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Inspectioneering Journal

Maintenance Strategies for Aboveground Storage Tanks in Crude Oil Service — Part 2

By Melissa Ramkissoon at Petrotrin. This article appears in the January/February 2016 issue of Inspectioneering Journal
This article is part 2 of a 2-part series.
Part 1Part 2

Introduction

In today’s market, the price of West Texas Intermediate (WTI) crude oil continues to fluctuate. From June 2014 to June 2015, crude oil prices dropped by 43.3%. There are many contributing factors to declining oil prices and the decrease in worldwide demand, and these low prices significantly affect countries where the main source of revenue is the oil and gas sector. The potential impact of falling crude oil prices elevates demands for return on investments on new projects, aged infrastructure, refining and exploration costs, operations and maintenance costs. Without a properly maintained energy infrastructure for both transportation and storage, many oil production opportunities would have to be abandoned. Aboveground Storage Tanks (AST) are essential to any successful oil and gas operation and must be properly managed to ensure operations function in a safe and reliable manner. In this current economic climate, an operator could suffer crippling losses if one of their large ASTs experienced a catastrophic failure. The costs associated with spill clean-up, recovering any crude oil or chemicals, repairs or replacement of equipment, remediating any damage to the environment, public relations, and restoring the company’s reputation would do serious damage to the operator’s financial status.

ASTs are large stationary assets designed to temporarily hold liquid or gas substances for a period of time before being transported to processing facilities or retailers. When it comes to thorough maintenance and inspection practices, ASTs are often neglected, especially when tight margins push operators to focus the budget towards operating their facility and deferring maintenance costs. This can negatively impact the operations and reliability of ASTs and can potentially result in catastrophic failures with serious consequences.

The design life of an AST ranges between 25 and 30 years. ASTs can be easily overlooked in large oil and gas companies as they do not create daily operational issues. As a result, asset owners often tend to put ASTs on the low priority list, which can lead to poor maintenance practices. A high risk associated with operating a poorly maintained AST is that leaks can occur and contaminate soil and drinking water supplies and pollute the surrounding environment. One pint of crude oil released into the water supply can spread over a surface area of one acre, which can seriously impact marine life, the fishing industry, and nearby people. An even greater risk is operating ASTs in close proximity to densely populated areas where failures such as tank explosions and fires can affect nearby communities and environment. Poor maintenance practices are not forgiving; an organization that takes years to build its reputation can lose it in only a few seconds. Thus, it is important that systems are in place to ensure the integrity of ASTs. Today, many organizations are implementing new inspection techniques, asset integrity management strategies, and safety management systems to eliminate crude oil AST failures.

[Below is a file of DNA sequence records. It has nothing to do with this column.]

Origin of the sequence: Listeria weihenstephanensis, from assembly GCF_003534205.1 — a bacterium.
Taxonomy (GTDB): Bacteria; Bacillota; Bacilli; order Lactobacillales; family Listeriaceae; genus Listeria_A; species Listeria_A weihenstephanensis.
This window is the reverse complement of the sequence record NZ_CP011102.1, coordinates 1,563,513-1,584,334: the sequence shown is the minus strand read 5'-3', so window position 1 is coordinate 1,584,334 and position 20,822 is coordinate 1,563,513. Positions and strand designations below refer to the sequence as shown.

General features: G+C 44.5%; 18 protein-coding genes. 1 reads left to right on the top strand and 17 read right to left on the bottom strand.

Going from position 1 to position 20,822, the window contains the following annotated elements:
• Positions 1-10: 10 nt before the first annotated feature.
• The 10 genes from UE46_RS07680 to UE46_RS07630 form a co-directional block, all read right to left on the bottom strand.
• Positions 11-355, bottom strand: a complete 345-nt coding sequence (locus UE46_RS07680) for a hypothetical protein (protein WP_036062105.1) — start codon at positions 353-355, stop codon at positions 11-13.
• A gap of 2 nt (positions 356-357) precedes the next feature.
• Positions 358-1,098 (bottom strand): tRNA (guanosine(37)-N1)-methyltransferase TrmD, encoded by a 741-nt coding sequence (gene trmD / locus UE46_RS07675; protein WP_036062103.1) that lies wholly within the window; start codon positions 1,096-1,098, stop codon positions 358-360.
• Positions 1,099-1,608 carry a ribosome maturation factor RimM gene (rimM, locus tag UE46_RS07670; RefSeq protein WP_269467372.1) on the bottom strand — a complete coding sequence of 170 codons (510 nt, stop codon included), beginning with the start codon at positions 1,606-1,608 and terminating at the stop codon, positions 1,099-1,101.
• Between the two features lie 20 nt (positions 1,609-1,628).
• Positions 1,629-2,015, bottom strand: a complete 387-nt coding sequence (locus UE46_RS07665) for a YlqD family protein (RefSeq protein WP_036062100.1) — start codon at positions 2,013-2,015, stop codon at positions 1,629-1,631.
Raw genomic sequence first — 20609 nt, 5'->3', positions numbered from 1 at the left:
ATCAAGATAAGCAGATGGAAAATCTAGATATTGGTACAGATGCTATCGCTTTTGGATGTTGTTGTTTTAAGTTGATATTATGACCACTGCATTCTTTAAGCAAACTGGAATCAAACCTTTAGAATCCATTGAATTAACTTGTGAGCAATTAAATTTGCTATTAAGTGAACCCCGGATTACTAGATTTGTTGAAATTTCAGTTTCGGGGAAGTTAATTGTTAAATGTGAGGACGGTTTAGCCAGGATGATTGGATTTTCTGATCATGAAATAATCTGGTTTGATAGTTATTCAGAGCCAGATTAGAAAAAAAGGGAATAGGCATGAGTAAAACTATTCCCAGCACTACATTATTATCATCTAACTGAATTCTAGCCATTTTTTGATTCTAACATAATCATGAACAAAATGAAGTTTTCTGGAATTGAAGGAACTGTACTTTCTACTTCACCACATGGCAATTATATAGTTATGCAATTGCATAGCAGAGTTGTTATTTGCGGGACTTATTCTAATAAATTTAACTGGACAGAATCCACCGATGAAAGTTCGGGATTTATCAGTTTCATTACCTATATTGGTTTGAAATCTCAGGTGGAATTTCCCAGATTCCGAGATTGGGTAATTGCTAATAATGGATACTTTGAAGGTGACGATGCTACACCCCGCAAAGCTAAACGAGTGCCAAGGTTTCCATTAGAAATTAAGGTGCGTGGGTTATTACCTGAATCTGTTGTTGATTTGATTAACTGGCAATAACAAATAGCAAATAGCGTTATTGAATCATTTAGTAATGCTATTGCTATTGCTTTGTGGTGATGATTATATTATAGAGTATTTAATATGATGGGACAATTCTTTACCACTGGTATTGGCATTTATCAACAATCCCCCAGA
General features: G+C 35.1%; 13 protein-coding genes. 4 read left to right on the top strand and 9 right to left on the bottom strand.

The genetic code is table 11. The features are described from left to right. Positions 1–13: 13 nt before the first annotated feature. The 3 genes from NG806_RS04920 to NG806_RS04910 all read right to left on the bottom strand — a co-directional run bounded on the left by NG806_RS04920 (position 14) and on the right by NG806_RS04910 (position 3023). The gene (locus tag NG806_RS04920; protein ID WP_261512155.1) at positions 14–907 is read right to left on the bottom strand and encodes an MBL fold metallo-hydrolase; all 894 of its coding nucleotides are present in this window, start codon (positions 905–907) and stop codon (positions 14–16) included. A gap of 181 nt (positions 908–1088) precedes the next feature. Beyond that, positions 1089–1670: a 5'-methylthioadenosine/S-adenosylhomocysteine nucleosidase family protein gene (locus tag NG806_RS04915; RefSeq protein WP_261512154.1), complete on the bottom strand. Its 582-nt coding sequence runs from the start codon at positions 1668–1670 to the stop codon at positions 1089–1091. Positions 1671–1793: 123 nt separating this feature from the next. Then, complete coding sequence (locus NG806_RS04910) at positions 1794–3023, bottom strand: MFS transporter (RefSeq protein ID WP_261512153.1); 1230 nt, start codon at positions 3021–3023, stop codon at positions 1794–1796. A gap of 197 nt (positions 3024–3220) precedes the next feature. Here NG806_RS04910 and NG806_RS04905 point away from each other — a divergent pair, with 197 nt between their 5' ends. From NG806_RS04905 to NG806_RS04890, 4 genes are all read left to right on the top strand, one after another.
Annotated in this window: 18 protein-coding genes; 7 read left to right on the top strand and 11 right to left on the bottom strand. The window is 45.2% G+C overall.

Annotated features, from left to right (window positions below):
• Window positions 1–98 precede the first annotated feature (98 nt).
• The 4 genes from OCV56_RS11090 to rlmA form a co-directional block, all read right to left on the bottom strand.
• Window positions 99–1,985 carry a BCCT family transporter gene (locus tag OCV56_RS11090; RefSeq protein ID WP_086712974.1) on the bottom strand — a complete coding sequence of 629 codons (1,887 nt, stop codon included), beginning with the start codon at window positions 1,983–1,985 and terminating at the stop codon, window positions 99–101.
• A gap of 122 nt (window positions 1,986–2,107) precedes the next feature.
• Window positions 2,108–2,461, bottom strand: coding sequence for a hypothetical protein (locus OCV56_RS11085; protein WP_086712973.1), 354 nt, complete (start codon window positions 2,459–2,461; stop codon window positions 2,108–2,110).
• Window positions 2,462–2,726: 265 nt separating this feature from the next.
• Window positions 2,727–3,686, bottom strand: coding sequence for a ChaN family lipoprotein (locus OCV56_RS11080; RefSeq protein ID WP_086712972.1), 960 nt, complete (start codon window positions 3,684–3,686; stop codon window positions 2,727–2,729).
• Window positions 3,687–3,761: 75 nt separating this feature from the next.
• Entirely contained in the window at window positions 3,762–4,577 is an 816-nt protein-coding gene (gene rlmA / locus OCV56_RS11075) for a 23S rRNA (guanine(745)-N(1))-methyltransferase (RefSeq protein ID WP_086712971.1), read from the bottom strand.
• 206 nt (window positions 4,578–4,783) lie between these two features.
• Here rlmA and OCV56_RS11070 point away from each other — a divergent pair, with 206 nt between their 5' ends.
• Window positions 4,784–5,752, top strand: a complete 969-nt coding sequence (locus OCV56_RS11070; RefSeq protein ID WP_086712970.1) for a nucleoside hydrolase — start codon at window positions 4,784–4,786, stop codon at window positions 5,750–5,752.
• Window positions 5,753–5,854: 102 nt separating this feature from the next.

In Part 1 of this 2-part series, published in the July/August 2015 issue of Inspectioneering Journal, I discussed corrosion control methods and some effective techniques for inspecting ASTs, and also identified several root causes of AST failures in crude oil service. In this second installment, I will briefly review the costs associated with AST failures and discuss maintenance strategies to help prevent and/or mitigate predictable and unforeseen incidents.

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